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Baltimore Oriole Sighting
May 10, 2018 by Andrew Yee

Every spring the cherry blossoms in High Park are a must-see event in the city. Torontonians and visitors from afar have adopted the Japanese custom of sakura hanami; folks flock to the park to enjoy the beautiful blossoms, celebrate the arrival of spring, and explore the natural environment. Through the High Park Nature Centre website I learned about the history and species of cherry trees planted in the park, and the value of these trees within their ecosystem. I also learned that the blossoms attract the Baltimore orioles: the bird, not the baseball team!

The (ornithological) Baltimore oriole, attracted to the sakura blooms!

I have heard orioles singing many times in my own backyard and in High Park, but rarely do I manage to see the birds. On May 8 I made my first cherry blossom walk of the year. As I reached the bottom of Cherry Blossom Hill, two orioles darted through my field of view. I stopped to look for the birds. Shortly afterward, I heard their lovely song and traced the sound to near the dawn redwood tree by Grenadier Pond. There it was: high up on the tree an oriole was feeding on the nectar of the cherry blossom flowers. The dense blooms and branches presented a challenge to get a clear view and photograph the bird.

I walked around the tree and finally found a spot where I had a relatively good view.

The oriole hopped around on the branches so I had to relocate repeatedly to find another gap among the blooms.​

It was difficult to snap a good photo of the bird, particularly when I had to point the camera almost straight up and at times took the pictures in backlighting.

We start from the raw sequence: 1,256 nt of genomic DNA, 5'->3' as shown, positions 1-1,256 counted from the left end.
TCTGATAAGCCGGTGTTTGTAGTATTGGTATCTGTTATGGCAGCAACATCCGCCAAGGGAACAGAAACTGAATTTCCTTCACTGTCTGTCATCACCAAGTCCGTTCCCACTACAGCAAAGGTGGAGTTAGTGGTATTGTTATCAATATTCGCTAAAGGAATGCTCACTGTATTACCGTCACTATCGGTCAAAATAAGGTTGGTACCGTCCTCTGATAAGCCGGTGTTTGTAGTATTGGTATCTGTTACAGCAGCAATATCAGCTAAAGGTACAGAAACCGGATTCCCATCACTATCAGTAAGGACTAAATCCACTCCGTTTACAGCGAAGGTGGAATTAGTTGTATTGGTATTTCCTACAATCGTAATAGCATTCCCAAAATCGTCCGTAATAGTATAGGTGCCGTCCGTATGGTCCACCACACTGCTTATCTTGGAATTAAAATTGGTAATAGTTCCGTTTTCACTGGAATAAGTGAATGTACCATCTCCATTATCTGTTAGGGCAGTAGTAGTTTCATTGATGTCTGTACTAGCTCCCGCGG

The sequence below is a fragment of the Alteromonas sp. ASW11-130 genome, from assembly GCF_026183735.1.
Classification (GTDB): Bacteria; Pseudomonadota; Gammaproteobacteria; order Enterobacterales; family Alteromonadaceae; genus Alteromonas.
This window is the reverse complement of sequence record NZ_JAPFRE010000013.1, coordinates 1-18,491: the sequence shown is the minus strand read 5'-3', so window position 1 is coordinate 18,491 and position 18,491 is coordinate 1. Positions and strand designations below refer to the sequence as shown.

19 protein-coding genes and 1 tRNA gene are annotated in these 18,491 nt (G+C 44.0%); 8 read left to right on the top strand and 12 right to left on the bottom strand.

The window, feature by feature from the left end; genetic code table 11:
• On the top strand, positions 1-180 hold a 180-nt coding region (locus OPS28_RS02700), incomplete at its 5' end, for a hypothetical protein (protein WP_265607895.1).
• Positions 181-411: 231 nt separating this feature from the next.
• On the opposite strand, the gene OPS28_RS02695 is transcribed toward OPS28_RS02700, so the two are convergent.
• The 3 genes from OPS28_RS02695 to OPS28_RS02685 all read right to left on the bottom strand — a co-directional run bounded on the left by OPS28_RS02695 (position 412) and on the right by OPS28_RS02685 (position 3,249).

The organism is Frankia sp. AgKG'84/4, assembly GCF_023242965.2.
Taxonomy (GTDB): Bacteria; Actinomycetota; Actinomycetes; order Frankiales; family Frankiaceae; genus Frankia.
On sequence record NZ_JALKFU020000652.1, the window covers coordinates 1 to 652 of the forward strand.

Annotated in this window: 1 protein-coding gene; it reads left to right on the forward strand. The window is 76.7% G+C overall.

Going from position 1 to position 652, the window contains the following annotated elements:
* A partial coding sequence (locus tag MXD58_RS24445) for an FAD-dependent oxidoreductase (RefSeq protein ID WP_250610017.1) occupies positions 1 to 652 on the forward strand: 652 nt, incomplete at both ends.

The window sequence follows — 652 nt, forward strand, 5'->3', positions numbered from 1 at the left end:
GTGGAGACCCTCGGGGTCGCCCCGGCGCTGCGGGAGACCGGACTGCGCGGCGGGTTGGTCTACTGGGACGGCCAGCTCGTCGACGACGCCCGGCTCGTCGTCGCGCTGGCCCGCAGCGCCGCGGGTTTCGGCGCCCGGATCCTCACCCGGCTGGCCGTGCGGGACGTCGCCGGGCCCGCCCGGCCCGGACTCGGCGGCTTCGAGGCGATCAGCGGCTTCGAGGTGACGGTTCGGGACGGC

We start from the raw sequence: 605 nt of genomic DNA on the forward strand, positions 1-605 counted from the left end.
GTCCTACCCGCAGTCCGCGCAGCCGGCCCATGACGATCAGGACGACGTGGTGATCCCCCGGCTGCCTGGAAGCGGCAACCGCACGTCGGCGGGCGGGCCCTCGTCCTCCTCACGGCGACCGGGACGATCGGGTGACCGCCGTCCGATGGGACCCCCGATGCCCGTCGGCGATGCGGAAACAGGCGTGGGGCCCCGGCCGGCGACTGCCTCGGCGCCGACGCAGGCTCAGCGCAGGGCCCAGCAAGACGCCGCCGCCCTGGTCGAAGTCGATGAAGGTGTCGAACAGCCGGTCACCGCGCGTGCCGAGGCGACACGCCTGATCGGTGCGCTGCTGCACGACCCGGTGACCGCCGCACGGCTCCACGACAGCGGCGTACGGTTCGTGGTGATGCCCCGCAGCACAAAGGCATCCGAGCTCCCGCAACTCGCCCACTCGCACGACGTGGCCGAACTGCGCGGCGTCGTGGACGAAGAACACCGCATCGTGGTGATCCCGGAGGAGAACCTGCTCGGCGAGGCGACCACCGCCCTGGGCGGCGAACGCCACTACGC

Interestingly, when the oriole finished consuming the nectar in a blossom, the bird broke off the flower and flicked it away as if to discard an empty flower pod. What a clever idea to keep track of which flower pod is depleted of nectar!

The oriole holds on to a cherry blossom in its beak and is ready to dispose of it.

I gave up taking pictures eight minutes later as I started to get dizzy tilting my head up for a long time!  But I was thrilled that I finally saw and captured images of an oriole in action feeding on cherry blossom nectar.

There is another blossom that attracts Baltimore orioles too. In May 2016 I went by the Nature Centre to see the crabapple blossoms. The situation was similar. I heard and followed the melodic tune of an oriole, then found it feeding happily on one of the crabapple trees. What a treat to see the striking yellow-orange bird among the sea of crabapple blossoms!

A Baltimore oriole shot from May 2016: the oriole peeks through some crabapple blossoms near the High Park Nature Centre.

The next time you enjoy sakura and crabapple blossoms, keep your ears and eyes open and look for the beautiful Baltimore orioles!

Andrew Yee - An astronomer who has turned his eyes from celestial gazing to observe terrestrial objects in High Park, and explore the natural environment.

Sources are listed below and also linked throughout the blog post. All photos are credited to Andrew Yee.

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